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Articles by Shoor Vir Singh
Total Records ( 1 ) for Shoor Vir Singh
  Amit Kumar Verma , Mani Saminathan , Neha , Ruchi Tiwari , Kuldeep Dhama and Shoor Vir Singh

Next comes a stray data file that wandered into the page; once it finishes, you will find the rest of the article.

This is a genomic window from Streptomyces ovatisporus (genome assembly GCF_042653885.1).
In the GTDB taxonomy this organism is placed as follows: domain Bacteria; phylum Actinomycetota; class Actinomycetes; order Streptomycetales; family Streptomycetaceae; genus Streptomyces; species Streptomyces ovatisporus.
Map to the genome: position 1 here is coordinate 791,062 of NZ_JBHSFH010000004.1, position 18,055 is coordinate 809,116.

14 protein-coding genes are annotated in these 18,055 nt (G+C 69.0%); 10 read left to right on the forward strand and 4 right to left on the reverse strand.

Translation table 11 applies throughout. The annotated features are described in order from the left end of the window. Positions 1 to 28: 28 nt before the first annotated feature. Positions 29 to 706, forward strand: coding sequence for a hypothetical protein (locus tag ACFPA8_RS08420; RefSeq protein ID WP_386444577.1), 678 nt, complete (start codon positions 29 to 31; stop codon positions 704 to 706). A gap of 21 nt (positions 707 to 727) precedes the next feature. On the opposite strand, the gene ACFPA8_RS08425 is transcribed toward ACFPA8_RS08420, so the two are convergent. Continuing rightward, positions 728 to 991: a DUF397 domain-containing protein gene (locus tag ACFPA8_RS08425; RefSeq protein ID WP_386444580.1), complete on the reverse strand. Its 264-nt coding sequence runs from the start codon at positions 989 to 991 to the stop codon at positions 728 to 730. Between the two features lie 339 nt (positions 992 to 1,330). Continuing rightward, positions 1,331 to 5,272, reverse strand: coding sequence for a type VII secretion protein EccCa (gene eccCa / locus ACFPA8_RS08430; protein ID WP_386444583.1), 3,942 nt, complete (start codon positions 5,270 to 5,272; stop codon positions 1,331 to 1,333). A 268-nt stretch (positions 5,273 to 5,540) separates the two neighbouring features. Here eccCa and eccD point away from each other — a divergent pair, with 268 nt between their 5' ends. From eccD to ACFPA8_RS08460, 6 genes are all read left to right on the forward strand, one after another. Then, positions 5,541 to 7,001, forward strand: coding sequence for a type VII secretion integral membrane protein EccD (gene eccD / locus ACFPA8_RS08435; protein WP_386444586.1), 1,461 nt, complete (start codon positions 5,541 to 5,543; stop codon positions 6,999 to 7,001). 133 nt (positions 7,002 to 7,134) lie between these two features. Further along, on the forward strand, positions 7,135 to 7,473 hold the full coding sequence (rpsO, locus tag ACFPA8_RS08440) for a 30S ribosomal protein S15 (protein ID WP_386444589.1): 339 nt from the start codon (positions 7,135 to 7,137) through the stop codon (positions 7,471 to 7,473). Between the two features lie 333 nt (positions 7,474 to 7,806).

Glanders is a contagious and highly fatal zoonotic disease affecting horses, donkeys and mules as well as man leading to formation of nodules and ulcerations in the upper respiratory tract and lungs. This is a notifiable disease under Glanders and Farcy Act, 1899. The disease is caused by Burkholderia mallei, a gram negative bacteria, non-spore forming, non-motile rod bacterium and is a facultative intracellular pathogen. The disease has been eradicated from many countries by testing and destruction diseased horses and restriction of import of animals. However, the disease is endemic in Africa, Asia, Mongolia, Middle East, Central and South America. In India, major glanders outbreaks were reported between 1976 to 1982 from different parts of the country. Later, sporadic cases were reported in 1988, 1990 and 1998. India was remained free of glanders for 8 years until recent re-emerging outbreaks started from 2006 to 2011. The occurrence of the disease leads to international trade restrictions. Glanders is primarily a disease of equines which causes chronic disease in horses and acute disease in donkeys and mules. Human is accidental host and the disease usually results from occupational exposure. Though the organism is susceptible to various antibiotics in vitro treatment is difficult and needs longer course with combination of antibiotics upon early diagnosis. It can be used as a biological weapon and has been classified by the Centers for Disease Control and Prevention (CDC) as a category B bio-threat agent and at present no vaccine is available for this bacterium either in humans or animals. This review describes this important disease covering its etiology, epidemiology, transmission, clinical signs, post-mortem lesions, public health significance, diagnosis, treatment and prevention and control strategies to be adapted to combat this deadly zoonotic pathogen.
 
 
 
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